Friday, December 30, 2011

The Holiness of God

Several years ago I was told I should read R.C. Sproul's The Holiness of God. I finally got around to it this year in preparation for a sermon, "The Gospel and the Holiness of God." During my time reading this book I was floored by the reality of God's holiness. In fact, when I went to preach the sermon I felt completely inadequate in trying to explain God's holiness to my congregation. This is a book, and subject, that one must study for themselves. I truly believe having a better understanding of God's holiness will lead to a better understanding of man's sinfulness. And a better understanding of man's sinfulness (particularly your own sinfulness) will lead to a better understanding of God's grace found in the cross of Jesus Christ. I highly, highly recommend you read The Holiness of God.

Monday, December 26, 2011

Christmas Weekend Sermons

This year I preached a Christmas Eve Sermon on John 1:14 and a Christmas morning sermon on Isaiah 9:1-7. Obviously they both focused on the birth of Christ. I knew we'd have some visitors this weekend, but I didn't realize we would have as many as we did. It was my hope that the gospel would be clearly proclaimed and heard by those who were there. You can listen to both sermons (and many others) here if you'd like. I pray the gospel seed takes roots in many hearts and transforms them so that they believe on the Lord for salvation.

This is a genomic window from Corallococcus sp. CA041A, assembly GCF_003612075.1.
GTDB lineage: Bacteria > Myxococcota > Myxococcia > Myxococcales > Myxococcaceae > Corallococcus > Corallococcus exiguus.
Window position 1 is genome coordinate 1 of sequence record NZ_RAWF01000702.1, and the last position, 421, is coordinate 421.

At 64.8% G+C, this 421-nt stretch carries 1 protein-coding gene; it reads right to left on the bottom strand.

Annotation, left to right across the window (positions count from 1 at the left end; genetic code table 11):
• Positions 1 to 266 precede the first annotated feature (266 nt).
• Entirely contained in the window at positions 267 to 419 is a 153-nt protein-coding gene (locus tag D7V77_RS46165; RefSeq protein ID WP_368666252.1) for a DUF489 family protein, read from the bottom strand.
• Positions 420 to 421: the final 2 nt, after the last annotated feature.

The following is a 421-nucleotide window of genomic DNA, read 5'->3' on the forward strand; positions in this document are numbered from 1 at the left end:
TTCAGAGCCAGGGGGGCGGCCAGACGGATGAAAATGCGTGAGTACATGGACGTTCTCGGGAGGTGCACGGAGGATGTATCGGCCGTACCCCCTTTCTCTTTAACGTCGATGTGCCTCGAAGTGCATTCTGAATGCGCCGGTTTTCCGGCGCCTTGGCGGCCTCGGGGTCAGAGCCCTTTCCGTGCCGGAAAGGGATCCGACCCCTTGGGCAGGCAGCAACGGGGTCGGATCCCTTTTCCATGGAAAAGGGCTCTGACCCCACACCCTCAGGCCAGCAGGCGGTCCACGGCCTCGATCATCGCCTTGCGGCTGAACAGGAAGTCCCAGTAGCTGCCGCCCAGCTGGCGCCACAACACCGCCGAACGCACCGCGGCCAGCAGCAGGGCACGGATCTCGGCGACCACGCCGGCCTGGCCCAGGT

Sunday, December 25, 2011

Christmas Eve Sermon

Last night Cypress Lake Baptist Church gathered together for our Christmas Eve Service. We tried to make it a big deal this year and invite as many people as we could. I have no idea how many we had come for the service, but I do know there were a lot of visitors (there always is on Christmas Eve). With that being said, my sermon was from John 1:14. My main goals in the sermon were to clearly present the good news of Jesus Christ for unbelievers to, I pray, repent and believe and to help raise the affections of those who were already Christ followers. If you're interested, you can listen to the sermon here.

Thursday, December 15, 2011

Wonderful Grace

From Philip Ryken:
I. Howard Marshall offers the following paraphrase of Luke 12:50, "How I am totally governed by this until it be finally accomplished." What a joy it is for us to see our Savior say this on his way to the cross! Jesus was going there to suffer for our sins, to die in our place, and he would not rest until the job was done. This was the governing ambition of his life and ministry. With his heart set on accomplishing the great work of our salvation, he pressed relentlessly towards his baptism of the cross. Apart from this willing sacrifice, we could never be saved.